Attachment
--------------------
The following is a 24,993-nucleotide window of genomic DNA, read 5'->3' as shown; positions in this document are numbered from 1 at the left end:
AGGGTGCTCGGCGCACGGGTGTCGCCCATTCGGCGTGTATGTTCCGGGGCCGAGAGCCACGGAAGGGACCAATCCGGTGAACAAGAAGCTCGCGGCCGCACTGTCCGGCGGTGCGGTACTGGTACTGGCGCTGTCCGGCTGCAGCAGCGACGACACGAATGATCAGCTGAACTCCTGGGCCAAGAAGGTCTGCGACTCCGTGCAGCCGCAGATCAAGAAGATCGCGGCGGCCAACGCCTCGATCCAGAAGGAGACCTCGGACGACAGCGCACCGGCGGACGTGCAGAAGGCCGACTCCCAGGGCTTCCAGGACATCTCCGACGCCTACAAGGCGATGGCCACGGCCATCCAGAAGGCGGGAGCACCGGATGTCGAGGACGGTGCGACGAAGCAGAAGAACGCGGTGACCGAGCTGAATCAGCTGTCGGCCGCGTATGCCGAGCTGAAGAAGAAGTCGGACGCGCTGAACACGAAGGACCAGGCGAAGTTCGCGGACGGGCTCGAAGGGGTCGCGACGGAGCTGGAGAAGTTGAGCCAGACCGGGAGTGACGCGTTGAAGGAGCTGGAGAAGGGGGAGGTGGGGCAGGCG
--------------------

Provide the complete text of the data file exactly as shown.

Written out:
The following is a 24,993-nucleotide window of genomic DNA, read 5'->3' as shown; positions in this document are numbered from 1 at the left end:
AGGGTGCTCGGCGCACGGGTGTCGCCCATTCGGCGTGTATGTTCCGGGGCCGAGAGCCACGGAAGGGACCAATCCGGTGAACAAGAAGCTCGCGGCCGCACTGTCCGGCGGTGCGGTACTGGTACTGGCGCTGTCCGGCTGCAGCAGCGACGACACGAATGATCAGCTGAACTCCTGGGCCAAGAAGGTCTGCGACTCCGTGCAGCCGCAGATCAAGAAGATCGCGGCGGCCAACGCCTCGATCCAGAAGGAGACCTCGGACGACAGCGCACCGGCGGACGTGCAGAAGGCCGACTCCCAGGGCTTCCAGGACATCTCCGACGCCTACAAGGCGATGGCCACGGCCATCCAGAAGGCGGGAGCACCGGATGTCGAGGACGGTGCGACGAAGCAGAAGAACGCGGTGACCGAGCTGAATCAGCTGTCGGCCGCGTATGCCGAGCTGAAGAAGAAGTCGGACGCGCTGAACACGAAGGACCAGGCGAAGTTCGCGGACGGGCTCGAAGGGGTCGCGACGGAGCTGGAGAAGTTGAGCCAGACCGGGAGTGACGCGTTGAAGGAGCTGGAGAAGGGGGAGGTGGGGCAGGCG